The Sleipner gas field in the North Sea has the world's first purpose-engineered subsea geological storage site for carbon dioxide. Contrary to your headline's implication, seabed fractures do not pose any threat to this project (Nature 504, 339–340; 2013).
Independent researchers have analysed extensive data from site monitoring using seismic-reflection surveys of the deep subsurface (both before CO2 injection and then at two-year intervals); they found that performance is excellent, with no evidence of any CO2 leakage (see A. J. Cavanagh and R. S. Haszeldine, Int. J. Greenh. Gas Con. 21, 101–112; 2014).
Your graphic, which juxtaposes stored CO2 with fractures, is also misleading: Sleipner is in fact 25 kilometres away from the fracture described and is overlain by 500 metres of sealing mudrock from the estimated depth of the crack. Elsewhere beneath the North Sea, mudrocks have retained natural CO2 for tens of millions of years.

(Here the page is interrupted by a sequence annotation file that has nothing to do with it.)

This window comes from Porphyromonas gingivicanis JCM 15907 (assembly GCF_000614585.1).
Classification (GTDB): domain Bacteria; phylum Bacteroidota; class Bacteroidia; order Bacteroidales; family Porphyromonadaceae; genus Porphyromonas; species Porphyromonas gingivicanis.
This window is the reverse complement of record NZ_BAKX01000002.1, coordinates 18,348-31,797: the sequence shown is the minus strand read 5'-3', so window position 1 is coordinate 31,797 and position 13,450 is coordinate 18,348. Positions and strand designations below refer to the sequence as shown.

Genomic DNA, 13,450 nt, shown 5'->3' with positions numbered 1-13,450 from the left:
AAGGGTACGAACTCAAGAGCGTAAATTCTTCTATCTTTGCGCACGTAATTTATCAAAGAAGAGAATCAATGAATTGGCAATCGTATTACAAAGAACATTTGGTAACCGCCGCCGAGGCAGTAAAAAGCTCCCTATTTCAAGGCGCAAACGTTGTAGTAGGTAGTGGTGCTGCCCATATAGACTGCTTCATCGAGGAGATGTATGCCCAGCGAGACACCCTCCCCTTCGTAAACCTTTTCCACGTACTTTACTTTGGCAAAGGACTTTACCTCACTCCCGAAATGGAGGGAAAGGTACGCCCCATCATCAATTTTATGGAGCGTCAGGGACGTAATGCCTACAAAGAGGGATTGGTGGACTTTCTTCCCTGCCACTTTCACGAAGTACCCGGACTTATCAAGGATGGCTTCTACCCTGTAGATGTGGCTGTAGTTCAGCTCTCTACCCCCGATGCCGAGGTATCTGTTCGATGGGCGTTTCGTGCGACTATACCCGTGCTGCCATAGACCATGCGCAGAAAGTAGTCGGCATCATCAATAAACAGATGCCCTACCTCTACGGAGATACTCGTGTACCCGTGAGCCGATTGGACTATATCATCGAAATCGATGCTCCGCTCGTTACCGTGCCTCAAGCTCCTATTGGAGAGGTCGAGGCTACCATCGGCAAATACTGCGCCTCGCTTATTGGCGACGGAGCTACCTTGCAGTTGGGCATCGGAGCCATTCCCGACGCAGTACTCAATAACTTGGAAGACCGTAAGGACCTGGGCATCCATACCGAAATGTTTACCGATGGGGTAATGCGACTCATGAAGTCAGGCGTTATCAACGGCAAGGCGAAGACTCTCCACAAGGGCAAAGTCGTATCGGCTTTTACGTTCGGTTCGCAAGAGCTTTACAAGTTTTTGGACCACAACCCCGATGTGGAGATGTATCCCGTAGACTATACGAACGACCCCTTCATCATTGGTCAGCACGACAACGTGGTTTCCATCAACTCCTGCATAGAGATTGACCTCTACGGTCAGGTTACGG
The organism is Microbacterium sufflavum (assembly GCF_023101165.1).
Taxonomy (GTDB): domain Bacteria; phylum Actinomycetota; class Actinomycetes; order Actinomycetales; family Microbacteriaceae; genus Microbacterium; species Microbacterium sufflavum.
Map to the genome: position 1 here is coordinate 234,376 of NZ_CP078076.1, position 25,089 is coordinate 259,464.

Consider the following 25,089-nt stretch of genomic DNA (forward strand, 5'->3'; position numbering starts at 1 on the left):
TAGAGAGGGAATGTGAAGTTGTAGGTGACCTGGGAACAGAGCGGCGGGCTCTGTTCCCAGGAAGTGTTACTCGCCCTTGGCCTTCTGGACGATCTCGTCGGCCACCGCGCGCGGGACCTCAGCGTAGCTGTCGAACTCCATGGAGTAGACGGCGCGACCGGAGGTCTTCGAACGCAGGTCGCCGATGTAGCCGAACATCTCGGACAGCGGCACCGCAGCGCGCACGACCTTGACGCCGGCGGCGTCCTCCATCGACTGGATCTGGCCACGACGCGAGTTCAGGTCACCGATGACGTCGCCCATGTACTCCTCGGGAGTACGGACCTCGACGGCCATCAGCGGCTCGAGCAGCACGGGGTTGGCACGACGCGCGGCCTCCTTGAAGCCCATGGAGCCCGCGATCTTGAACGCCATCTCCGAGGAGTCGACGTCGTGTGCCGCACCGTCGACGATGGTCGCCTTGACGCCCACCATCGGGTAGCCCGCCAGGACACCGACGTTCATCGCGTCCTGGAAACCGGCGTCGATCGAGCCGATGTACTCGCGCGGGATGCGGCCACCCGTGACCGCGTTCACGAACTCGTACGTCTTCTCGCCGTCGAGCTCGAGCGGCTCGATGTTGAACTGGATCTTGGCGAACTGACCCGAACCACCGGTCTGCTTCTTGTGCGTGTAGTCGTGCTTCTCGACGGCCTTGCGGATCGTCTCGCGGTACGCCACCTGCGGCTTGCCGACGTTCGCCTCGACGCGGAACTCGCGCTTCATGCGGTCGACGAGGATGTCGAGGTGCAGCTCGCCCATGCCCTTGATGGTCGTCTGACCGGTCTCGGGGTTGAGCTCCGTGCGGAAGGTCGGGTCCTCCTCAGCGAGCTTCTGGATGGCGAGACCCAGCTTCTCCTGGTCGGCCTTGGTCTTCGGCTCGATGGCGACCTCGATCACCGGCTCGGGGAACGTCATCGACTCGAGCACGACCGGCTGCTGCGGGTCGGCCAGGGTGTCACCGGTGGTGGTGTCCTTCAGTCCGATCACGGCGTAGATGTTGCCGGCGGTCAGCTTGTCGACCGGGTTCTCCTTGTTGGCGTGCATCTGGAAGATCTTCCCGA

The suggestion that leakage would be “a disaster for public opinion” is unsupported. Social-science research indicates that unintended leakage need not be a show-stopper (see L. Mabon et al. Mar. Policy 45, 9–15; 2014). More than guarantees that sites will never leak, the public seeks reassurance that site selection minimizes leakage risk, and that monitoring and remediation procedures are in place should a leak be discovered.
There are many known fluid conduits beneath the North Sea, but there is no evidence of unplanned CO2 or methane movement in the rocks overlying the storage site. Since the Sleipner project was set up 20 years ago, global endeavours have improved the geoscientific identification, operation and monitoring of CO2 storage (see V. Scott et al. Nature Clim. Change 3, 105–111; 2013). Sleipner's CO2 is securely retained by residual saturation in the reservoir, multiple mudrock seals, and eventual dissolution and dispersion in pore waters.
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